Q&A: Will Forte on Getting Serious in Alexander Payne’s Nebraska
Alexander Payne’s Nebraska is Will Forte’s sardonic, hushed, black-and-white Back to the Future. In the film, the former Saturday Night Live player stars as David, an aimless townie who indulges his dad, Woody, by traveling from Montana to Nebraska to claim a $1 million sweepstakes prize. Along the way, they stop by Woody’s hometown only to find the past catching up with them. David becomes an observer as his father unearths old relationships, forgotten quarrels, and regrets he’d rather not confront. And, as if afraid of the butterfly effect, David rarely intervenes, steering Woody as best he can through each complicated encounter. It’s a time-travel movie without the actual time travel.
Nebraska is a far cry from Forte’s previous work. And he knows it — from the get-go the actor questioned his ability to tackle the role. Forte had the balls to dance around naked with celery in his butt for MacGruber, but sparring with Hollywood veteran Bruce Dern in a realistic character piece? A different beast. Here, we talk to Forte about the performances he loves and taking a bold dramatic step.
A big part of your early career was spent writing comedy, but did you aspire to perform?
The performing part of it excited me at first. I love writing also, and that took off before the performing stuff, so I just got to a place where I was enjoying writing so much I thought, I guess I’m going to write and let go of these aspirations to perform. I was very happy. It came out of nowhere getting the chance at 32 to go to SNL. Not that that’s super old, but I had been doing the writing for so long that I just didn’t think that would happen. It was so exciting.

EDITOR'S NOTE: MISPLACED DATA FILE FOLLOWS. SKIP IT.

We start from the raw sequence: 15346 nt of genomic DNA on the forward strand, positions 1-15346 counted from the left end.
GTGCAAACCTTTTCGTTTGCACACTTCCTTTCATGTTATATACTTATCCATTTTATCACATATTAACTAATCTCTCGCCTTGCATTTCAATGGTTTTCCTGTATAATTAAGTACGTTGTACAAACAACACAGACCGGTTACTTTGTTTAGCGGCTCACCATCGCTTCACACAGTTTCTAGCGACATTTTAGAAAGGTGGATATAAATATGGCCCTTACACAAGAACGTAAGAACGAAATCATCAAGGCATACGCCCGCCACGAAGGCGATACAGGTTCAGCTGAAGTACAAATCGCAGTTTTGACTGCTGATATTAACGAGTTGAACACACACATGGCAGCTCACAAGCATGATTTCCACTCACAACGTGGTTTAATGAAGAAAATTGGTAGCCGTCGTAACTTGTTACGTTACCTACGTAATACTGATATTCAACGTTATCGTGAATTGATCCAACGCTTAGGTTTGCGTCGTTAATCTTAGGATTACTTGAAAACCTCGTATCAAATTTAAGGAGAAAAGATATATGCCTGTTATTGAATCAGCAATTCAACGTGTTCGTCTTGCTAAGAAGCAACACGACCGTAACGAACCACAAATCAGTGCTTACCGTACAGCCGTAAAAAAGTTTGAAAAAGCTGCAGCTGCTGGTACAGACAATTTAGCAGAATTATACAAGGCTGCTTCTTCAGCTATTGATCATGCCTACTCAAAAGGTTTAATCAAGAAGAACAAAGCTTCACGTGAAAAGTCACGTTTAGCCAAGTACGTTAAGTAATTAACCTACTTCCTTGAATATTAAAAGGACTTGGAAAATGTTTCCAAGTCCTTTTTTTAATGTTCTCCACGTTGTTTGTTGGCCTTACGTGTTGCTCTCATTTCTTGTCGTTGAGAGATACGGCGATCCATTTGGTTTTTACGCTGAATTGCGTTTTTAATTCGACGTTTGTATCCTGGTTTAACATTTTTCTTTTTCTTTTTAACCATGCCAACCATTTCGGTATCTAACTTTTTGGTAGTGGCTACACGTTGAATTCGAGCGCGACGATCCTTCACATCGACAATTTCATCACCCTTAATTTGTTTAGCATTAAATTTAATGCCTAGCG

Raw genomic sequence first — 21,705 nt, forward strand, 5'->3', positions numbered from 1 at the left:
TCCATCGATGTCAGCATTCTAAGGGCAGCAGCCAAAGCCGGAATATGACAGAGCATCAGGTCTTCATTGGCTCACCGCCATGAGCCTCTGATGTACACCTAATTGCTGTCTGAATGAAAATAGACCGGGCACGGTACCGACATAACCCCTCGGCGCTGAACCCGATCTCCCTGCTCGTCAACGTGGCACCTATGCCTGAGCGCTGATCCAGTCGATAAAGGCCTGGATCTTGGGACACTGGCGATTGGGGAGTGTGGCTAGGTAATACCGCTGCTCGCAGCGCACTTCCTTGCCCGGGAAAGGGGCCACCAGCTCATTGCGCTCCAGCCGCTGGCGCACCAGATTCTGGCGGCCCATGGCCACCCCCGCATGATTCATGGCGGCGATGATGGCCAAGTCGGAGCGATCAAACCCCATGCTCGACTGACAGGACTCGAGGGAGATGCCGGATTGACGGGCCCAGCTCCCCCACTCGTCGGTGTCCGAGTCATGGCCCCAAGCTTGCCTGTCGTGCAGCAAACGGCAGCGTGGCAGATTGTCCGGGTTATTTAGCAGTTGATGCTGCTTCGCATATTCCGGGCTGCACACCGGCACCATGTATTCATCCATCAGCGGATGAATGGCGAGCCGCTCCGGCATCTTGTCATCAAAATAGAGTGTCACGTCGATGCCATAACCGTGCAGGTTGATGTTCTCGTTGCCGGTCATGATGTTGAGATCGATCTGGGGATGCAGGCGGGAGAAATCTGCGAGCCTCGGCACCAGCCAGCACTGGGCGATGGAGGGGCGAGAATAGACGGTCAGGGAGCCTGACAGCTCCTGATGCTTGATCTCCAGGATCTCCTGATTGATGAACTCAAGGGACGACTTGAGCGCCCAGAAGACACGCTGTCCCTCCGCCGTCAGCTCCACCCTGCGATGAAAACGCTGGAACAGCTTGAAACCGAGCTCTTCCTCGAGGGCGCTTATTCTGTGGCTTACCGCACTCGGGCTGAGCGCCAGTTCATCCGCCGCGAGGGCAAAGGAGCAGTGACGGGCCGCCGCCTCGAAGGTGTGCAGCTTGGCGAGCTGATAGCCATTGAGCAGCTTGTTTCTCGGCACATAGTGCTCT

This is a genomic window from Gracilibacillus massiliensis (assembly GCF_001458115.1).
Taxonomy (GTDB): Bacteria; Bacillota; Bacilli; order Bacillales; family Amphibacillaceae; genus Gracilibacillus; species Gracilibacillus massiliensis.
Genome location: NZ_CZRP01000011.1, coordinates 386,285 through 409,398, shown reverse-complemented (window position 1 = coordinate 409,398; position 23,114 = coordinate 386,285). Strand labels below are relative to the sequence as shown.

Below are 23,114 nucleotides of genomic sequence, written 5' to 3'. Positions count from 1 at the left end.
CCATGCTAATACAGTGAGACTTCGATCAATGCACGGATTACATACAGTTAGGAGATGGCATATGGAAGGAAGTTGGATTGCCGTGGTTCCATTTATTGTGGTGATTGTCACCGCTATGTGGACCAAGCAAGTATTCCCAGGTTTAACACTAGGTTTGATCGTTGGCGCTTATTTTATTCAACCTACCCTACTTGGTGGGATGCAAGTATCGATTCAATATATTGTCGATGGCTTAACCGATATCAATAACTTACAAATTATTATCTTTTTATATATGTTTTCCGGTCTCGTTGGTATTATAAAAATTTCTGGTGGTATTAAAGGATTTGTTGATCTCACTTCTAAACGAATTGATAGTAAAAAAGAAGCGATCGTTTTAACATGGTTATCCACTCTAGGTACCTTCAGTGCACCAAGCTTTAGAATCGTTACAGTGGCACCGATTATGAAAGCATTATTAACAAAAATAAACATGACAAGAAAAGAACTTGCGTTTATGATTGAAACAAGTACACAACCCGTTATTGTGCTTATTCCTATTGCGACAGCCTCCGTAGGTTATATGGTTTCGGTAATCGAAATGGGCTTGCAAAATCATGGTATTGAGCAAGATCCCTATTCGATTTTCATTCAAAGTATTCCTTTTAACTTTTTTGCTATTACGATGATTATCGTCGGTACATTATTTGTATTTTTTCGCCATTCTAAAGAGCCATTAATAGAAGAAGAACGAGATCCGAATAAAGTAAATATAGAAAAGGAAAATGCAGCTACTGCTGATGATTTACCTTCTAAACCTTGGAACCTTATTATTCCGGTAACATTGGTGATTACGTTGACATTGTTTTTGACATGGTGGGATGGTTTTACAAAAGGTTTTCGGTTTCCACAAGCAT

Was there a performance from when you were young that made you think, I could do this? Or at least one that made you want to try?
I don’t know. Certainly there were so many different people I had as heroes growing up. Steve Martin is always my number one. David Letterman’s show, that was important. And Saturday Night Live, obviously. It just seemed like it was so much fun.
Was there a specific Steve Martin role that blew you away?
I loved The Jerk. That was my favorite movie. And I had all of his comedy albums. I loved everything about him. I still do. I got a chance to see him accept an award the other night, and he is so funny. It was very touching. Just to be in the same room with him was a thrill.
What is it that Steve Martin does that makes his roles work? I’m not sure any actor could step into The Jerk and make that play onscreen.